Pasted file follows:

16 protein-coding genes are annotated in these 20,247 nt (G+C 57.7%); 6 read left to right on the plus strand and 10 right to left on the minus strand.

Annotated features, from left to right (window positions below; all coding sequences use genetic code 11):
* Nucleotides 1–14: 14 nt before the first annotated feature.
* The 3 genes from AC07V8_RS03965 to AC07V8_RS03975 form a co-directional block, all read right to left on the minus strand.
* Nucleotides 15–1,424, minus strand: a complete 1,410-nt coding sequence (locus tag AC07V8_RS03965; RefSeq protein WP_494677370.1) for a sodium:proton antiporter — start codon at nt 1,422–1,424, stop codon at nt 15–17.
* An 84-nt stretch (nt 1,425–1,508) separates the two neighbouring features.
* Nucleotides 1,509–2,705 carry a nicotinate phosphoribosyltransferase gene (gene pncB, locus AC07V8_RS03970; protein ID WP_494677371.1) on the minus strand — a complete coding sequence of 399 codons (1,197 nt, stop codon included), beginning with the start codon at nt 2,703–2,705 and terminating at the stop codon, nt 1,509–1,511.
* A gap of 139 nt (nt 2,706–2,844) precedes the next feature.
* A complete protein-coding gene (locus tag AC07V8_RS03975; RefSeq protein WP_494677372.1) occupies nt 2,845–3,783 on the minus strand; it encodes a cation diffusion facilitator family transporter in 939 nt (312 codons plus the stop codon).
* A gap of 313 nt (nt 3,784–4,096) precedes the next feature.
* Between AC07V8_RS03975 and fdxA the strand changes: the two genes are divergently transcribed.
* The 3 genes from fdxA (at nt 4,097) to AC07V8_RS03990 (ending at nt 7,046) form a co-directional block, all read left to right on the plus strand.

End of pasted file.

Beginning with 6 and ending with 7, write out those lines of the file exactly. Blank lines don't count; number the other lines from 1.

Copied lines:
* An 84-nt stretch (nt 1,425–1,508) separates the two neighbouring features.
* Nucleotides 1,509–2,705 carry a nicotinate phosphoribosyltransferase gene (gene pncB, locus AC07V8_RS03970; protein ID WP_494677371.1) on the minus strand — a complete coding sequence of 399 codons (1,197 nt, stop codon included), beginning with the start codon at nt 2,703–2,705 and terminating at the stop codon, nt 1,509–1,511.